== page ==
The Constitutional Law version of "a sphincter says what?"

For some reason, inbetween basketball games today, at one point I watched 60 minutes. Maybe I got whiff of second hand crack smoke or something, who knows. Anyway, they were interviewing Scalia about various topics — “originalism” (for the most part a crock of shit, since no two originalists seem to agree on much), the Bush v Gore decision (the ironic NYT analysis showing that if the votes were counted the way either of them wanted the other one would win should’ve deaded this as an issue. Kinda late to care now anyway), etcetera. The subject of torture came up, and he nonchalantly let fly not just a whopper, but a triple whopper with cheese. Bear witness to the Stupid, in its full glory:

“I don’t like torture,” Scalia says. “Although defining it is going to be a nice trick. But who’s in favor of it? Nobody. And we have a law against torture. But if the – everything that is hateful and odious is not covered by some provision of the Constitution,” he says.

“If someone’s in custody, as in Abu Ghraib, and they are brutalized by a law enforcement person, if you listen to the expression ‘cruel and unusual punishment,’ doesn’t that apply?” Stahl asks.

“No, No,” Scalia replies.

“Cruel and unusual punishment?” Stahl asks.

“To the contrary,” Scalia says. “Has anybody ever referred to torture as punishment? I don’t think so.”

“Well, I think if you are in custody, and you have a policeman who’s taken you into custody…,” Stahl says.

“And you say he’s punishing you?” Scalia asks.

“Sure,” Stahl replies.

What’s he punishing you for? You punish somebody…,” Scalia says.

“Well because he assumes you, one, either committed a crime…or that you know something that he wants to know,” Stahl says.

It’s the latter. And when he’s hurting you in order to get information from you…you don’t say he’s punishing you. What’s he punishing you for? He’s trying to extract…,” Scalia says.

“Because he thinks you are a terrorist and he’s going to beat the you-know-what out of you…,” Stahl replies.

“Anyway, that’s my view,” Scalia says. “And it happens to be correct.” (emphasis mine)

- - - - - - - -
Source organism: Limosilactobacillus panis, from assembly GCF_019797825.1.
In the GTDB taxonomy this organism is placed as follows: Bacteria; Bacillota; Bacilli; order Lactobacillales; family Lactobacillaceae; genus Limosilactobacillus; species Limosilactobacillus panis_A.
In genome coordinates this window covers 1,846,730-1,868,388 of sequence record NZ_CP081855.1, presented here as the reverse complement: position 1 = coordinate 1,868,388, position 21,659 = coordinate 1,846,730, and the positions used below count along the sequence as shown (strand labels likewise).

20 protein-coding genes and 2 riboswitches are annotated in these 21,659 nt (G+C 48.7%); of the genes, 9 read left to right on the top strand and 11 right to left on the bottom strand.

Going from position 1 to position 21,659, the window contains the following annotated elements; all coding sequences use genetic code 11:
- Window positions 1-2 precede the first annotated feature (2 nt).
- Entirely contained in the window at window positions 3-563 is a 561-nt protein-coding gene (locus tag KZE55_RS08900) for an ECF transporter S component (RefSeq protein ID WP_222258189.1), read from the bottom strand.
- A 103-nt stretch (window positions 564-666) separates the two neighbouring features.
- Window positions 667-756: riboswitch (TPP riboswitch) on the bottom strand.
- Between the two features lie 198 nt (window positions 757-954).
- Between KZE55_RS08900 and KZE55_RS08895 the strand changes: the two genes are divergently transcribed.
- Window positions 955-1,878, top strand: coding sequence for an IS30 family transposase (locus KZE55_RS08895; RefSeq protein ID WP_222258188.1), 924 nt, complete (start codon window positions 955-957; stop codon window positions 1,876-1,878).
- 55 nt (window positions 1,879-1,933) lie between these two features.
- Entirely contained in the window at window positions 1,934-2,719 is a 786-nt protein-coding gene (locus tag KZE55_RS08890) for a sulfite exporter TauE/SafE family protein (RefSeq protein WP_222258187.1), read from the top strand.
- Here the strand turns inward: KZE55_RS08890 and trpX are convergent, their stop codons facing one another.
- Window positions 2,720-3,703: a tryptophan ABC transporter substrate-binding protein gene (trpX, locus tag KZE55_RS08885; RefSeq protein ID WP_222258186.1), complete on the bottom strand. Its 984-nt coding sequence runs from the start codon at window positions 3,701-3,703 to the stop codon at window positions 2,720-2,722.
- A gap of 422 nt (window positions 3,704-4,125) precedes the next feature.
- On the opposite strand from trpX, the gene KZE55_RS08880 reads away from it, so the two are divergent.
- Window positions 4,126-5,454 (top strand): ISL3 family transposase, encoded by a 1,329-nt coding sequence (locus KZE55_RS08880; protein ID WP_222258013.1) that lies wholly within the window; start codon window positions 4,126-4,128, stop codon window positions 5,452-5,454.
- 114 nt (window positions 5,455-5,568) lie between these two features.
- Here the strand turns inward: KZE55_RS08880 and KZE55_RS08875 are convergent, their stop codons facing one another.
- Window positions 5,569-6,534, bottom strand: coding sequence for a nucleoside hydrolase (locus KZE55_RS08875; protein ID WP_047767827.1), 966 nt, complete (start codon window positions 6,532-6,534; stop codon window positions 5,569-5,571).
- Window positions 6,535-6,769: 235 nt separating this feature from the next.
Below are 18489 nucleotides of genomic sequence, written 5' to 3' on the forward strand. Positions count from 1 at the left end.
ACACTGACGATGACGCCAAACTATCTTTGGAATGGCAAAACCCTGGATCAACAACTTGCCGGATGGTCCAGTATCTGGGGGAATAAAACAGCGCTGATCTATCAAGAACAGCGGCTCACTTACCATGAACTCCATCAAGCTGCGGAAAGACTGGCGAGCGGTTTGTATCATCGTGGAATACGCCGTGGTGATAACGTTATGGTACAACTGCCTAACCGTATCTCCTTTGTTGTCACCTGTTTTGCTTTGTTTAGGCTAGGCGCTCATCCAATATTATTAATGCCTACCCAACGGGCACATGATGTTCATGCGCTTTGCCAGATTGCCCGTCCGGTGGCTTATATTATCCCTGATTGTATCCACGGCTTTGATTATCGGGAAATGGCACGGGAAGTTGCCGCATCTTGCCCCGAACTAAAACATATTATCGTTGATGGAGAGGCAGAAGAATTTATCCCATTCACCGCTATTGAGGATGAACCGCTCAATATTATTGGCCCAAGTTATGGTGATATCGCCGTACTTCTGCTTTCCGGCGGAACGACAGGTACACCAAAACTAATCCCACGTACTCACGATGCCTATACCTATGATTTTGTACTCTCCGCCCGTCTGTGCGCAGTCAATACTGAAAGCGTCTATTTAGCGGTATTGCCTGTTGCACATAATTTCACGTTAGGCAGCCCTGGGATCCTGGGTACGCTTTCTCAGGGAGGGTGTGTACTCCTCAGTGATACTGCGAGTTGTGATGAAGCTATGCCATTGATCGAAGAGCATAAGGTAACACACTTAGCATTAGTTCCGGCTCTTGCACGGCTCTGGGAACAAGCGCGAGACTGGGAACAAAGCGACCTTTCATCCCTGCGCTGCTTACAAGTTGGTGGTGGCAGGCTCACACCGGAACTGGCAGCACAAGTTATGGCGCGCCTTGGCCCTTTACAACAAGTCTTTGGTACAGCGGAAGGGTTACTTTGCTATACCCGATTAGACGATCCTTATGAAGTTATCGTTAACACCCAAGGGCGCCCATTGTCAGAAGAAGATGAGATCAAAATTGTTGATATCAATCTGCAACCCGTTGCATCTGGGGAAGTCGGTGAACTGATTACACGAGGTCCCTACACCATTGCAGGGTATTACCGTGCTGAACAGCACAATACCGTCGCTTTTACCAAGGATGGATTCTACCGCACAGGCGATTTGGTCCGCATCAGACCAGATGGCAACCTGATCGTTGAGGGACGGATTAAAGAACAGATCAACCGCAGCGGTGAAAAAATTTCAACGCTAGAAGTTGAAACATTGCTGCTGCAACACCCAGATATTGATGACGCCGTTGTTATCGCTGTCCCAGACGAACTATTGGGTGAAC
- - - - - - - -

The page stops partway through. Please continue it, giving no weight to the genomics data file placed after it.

The unspoken acknowledgment here is that punishment is something you do to people who have been proven guilty. Sure, if there was some crime where the penalty was to have fire ants placed on your genitals, then you could have a case based on whether its cruel and unusual punishment. The way torture is actually talked about though is in applying it to extract information from a suspect, who by definition has not been proven guilty*. If anything, it is WORSE than cruel and unusual punishment; as an attempt to get self-incrimination by force, torture is pre-emptive punishment.

Seeing the paradox here in deliberately hurting people who haven’t been found guilty of anything, and thus rejecting it, is what separates us from authoritarian regimes. Why do I realize this and not Scalia?

(* – As someone who staunchly opposes the entire process by which we reached this point in history, I’d be the wrong person to bark at with “what would you do?” comments, or spewings of “KSM was tortured, didn’t that help?” For one, my 1st answer would be “I’d not occupy and manipulate the middle east for 60 years and expect the people there to smile and take it”, and my second would be “By that logic you should be promoting that tactic for domestic enforcement, give me a reason you don’t other than a] thinking you can’t get away with it yet or b] “but OMG scary mooslims!””. If you sincerely want a view on the LEGAL question, context free, then fine, here goes: technically, once they ADMIT that they are not recognized combatants, then you can yank their fingernails and then shoot them in the head, and based on my admittedly slight understanding of Geneva you wouldn’t be that far off the line. But this is not a context-free world, we are not knights in shining armor, they are not inhuman Terminators with turbans, and philosophically the Geneva Convention, the UN, the army field manual & the ICC are about as relevant to me as who led the MLB in home runs in 1979. The only questions that matter involve whether there’s anything left worth defending if it takes committing atrocities to do so, and how far things have to go before principled, open anti-imperialism goes mainstream.)

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About b-psycho

Left-libertarian blogger & occasional musician.
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